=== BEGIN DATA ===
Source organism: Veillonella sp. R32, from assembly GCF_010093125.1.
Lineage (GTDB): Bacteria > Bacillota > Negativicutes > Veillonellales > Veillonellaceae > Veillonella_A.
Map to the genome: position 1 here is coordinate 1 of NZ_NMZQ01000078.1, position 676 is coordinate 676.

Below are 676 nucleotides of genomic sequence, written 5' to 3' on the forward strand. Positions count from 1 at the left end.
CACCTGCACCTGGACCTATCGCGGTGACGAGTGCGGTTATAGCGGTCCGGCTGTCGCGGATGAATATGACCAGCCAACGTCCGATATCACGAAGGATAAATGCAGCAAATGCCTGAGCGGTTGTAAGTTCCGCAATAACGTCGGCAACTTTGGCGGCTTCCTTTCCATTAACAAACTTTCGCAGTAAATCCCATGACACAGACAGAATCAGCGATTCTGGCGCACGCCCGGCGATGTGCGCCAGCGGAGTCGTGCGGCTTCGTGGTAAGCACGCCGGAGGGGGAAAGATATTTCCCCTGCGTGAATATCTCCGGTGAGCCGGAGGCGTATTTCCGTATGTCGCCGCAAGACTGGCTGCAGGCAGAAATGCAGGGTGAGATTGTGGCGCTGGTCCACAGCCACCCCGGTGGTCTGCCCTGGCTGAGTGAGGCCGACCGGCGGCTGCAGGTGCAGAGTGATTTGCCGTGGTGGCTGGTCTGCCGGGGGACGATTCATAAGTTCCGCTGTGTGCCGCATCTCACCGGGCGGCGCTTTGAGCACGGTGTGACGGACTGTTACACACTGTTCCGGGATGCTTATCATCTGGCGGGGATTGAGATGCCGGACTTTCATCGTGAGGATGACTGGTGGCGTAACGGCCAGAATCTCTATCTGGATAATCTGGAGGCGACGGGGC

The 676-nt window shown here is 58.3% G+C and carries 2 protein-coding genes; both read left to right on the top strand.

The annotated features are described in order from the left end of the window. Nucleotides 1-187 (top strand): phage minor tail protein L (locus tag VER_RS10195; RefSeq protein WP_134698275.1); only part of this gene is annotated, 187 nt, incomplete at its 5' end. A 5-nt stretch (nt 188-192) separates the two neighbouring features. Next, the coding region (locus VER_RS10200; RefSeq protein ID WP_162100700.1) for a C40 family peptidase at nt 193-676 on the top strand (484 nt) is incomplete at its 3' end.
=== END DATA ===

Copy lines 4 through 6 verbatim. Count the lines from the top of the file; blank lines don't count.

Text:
Below are 676 nucleotides of genomic sequence, written 5' to 3' on the forward strand. Positions count from 1 at the left end.
CACCTGCACCTGGACCTATCGCGGTGACGAGTGCGGTTATAGCGGTCCGGCTGTCGCGGATGAATATGACCAGCCAACGTCCGATATCACGAAGGATAAATGCAGCAAATGCCTGAGCGGTTGTAAGTTCCGCAATAACGTCGGCAACTTTGGCGGCTTCCTTTCCATTAACAAACTTTCGCAGTAAATCCCATGACACAGACAGAATCAGCGATTCTGGCGCACGCCCGGCGATGTGCGCCAGCGGAGTCGTGCGGCTTCGTGGTAAGCACGCCGGAGGGGGAAAGATATTTCCCCTGCGTGAATATCTCCGGTGAGCCGGAGGCGTATTTCCGTATGTCGCCGCAAGACTGGCTGCAGGCAGAAATGCAGGGTGAGATTGTGGCGCTGGTCCACAGCCACCCCGGTGGTCTGCCCTGGCTGAGTGAGGCCGACCGGCGGCTGCAGGTGCAGAGTGATTTGCCGTGGTGGCTGGTCTGCCGGGGGACGATTCATAAGTTCCGCTGTGTGCCGCATCTCACCGGGCGGCGCTTTGAGCACGGTGTGACGGACTGTTACACACTGTTCCGGGATGCTTATCATCTGGCGGGGATTGAGATGCCGGACTTTCATCGTGAGGATGACTGGTGGCGTAACGGCCAGAATCTCTATCTGGATAATCTGGAGGCGACGGGGC

The 676-nt window shown here is 58.3% G+C and carries 2 protein-coding genes; both read left to right on the top strand.